The Fifa fitness test for referees and assistant referees consists of two parts. The first test is also called the sprint test and measures how good a referee can sprint 6 times over 40 metres. The second one is known as the interval test and measures if the referee is able to perform at repeated high-intensity during 20 sprints of 150 metres.
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Part 1: sprinting
Equipment required: ideally you have electornic gates that measure the time from passing the start and finish gates. A cheaper option is using a stopwatch. Other things you need are measuring tape, marker cones and a track of 50 metres. You also need an extra stopwatch for measuring recovery time.
Procedure: The electronic gates (or cones) are placed with a distance of 40 metres. Before the start you need to place to cones at 1,5 metres. Referees can do a few steps to gain speed for a distances of 1,5 metres before the time starts to count.
When using electronic gates a referee can start whenever he is ready and the equipment will measure the time. When using cones you need an assistant who gives a signal that a referee has passed the start line at 1,5m and someone who measures the time with a stopwatch at the finish line.
Recovery time: Referees need to start their sprints every 90 seconds. So at 0m, 1 minute and 30 seconds, 3 minutes, etcetera until they have done six sprints. So the recovery time is 90 seconds minus the time needed for the 40m sprint.
- Fifa and national referees need to sprint 40m in 6.2 seconds.
- Fifa and national assistant referees need to do each sprint in 6.0 seconds.
- Female Fifa and national referees need to sprint 40m in 6.6 seconds.
- Female Fifa and national assistant referees need to sprint 40m in 6.4 seconds.
- The requirements for 2nd level (assistant) referees might be different per country. Check that with your national referee or football association.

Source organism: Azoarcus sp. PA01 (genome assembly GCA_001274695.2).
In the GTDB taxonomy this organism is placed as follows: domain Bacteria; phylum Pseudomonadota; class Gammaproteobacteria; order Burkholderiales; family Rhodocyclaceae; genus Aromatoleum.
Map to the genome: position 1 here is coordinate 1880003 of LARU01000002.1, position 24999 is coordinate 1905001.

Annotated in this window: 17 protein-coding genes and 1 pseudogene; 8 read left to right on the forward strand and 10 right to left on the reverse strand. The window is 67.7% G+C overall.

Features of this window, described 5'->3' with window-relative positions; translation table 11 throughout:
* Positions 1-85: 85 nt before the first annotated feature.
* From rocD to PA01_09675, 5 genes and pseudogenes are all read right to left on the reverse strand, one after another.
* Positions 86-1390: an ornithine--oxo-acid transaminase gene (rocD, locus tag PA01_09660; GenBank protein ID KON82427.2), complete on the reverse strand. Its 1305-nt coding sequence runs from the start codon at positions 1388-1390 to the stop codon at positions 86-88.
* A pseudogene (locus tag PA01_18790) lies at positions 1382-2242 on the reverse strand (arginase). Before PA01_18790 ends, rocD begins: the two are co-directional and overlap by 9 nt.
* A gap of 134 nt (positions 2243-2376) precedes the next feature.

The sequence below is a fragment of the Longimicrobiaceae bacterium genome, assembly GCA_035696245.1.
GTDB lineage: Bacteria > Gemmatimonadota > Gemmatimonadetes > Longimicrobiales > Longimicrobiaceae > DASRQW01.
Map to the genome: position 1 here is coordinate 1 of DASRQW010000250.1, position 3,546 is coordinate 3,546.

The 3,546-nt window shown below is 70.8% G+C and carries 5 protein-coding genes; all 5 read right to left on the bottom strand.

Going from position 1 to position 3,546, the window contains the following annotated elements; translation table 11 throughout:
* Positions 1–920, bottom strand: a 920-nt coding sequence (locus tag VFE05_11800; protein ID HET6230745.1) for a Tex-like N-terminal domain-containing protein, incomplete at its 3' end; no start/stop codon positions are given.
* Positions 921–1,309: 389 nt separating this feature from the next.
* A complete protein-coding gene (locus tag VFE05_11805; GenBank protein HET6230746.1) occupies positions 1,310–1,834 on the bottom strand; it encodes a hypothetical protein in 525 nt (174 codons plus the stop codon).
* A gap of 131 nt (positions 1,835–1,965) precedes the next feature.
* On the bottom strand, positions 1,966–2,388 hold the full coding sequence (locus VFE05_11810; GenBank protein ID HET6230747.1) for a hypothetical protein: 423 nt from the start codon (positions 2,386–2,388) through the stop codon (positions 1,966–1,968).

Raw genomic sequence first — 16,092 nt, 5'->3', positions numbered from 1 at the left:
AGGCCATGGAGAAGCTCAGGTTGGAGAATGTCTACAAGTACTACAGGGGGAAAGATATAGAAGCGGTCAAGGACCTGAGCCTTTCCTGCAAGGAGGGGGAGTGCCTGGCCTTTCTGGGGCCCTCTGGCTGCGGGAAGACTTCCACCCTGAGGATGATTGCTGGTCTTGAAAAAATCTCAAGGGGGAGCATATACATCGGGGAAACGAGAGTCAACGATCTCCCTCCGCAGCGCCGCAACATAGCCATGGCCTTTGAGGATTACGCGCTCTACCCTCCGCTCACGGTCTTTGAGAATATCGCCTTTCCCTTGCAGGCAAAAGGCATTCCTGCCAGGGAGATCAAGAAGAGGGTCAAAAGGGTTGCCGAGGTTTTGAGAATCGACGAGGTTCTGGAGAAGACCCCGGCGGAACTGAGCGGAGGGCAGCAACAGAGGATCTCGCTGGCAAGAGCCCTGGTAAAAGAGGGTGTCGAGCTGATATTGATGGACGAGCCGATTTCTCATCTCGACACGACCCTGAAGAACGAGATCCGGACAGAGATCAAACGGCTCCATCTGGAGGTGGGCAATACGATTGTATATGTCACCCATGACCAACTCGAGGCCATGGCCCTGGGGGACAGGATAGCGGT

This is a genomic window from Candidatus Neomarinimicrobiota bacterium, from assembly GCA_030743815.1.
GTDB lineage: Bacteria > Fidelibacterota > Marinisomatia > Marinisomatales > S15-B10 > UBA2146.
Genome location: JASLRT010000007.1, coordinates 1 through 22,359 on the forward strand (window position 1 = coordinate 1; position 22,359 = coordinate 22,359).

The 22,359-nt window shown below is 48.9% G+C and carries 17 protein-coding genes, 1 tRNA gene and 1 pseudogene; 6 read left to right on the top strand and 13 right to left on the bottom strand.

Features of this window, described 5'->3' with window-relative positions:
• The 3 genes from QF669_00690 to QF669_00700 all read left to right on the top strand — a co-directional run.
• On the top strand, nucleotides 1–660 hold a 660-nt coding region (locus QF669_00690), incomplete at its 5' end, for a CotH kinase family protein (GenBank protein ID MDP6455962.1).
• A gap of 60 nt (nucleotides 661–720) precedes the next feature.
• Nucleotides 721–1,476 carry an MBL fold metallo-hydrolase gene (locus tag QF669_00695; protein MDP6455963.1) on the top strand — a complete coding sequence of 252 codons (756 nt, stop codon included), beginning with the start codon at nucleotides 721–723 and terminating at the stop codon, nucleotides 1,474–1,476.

Failure: If a referee falls or trips, he is given the option for another 40m sprint. Totally a referee can fail at one trial out of six. Then he’ll be given another option immediately after the 6th sprint. If he fails two sprints the match official has failed the test.
Part 2: high-intensity interval test
Requirements: 400 metres athletics track, cones, measuring tape, whistle and stopwatch (or one of the pre-recorded audio files you can download below – then you need cd player or smartphone as well).
Procedure: Cones need to be placed at the start and finish point of each 150m sprint. Between the sprints is an area of 50m where referees need to walk to the start of the next sprint. Cones also needed to be placed 3 metres before and after the finish line. This area is considered walking area.
After the first whistle the contestants need to sprint 150 metres in a set time and need to arrive in the “walking area” on time. They walk 50 metres to the start of the next sprint. The rest time is also a set time, so referees need to wait for the next whistle. Referees run 10 times around the 400m track, which means they do 20 sprints of 150 metres.
- Fifa and national referees have to do the sprints in 30 seconds and have a rest period of 35 seconds.
- Fifa and national assistant referees ave to do the sprints in 30 seconds and have a rest period of 40 seconds.
- Female Fifa and national referees have to do the sprints in 35 seconds and have a rest period of 40 seconds.
- Female Fifa and national referees have to do the sprints in 35 seconds and have a rest period of 45 seconds.
- he requirements for 2nd level (assistant) referees might be different per country. Check that with your national referee or football association
Useful audio files
If you want to do the high-intensity interval test for yourself you can download the audio files below. Start and finish times are marked with a whistle. You’ll also get a signal when a sprint or rest period will finish in 10 and 5 seconds. Pick the file that matches your requirements.
These audio files are courtesy of the Toronto Soccer Referees’ Association and published with permission. Thanks for giving permission to use them on my blog.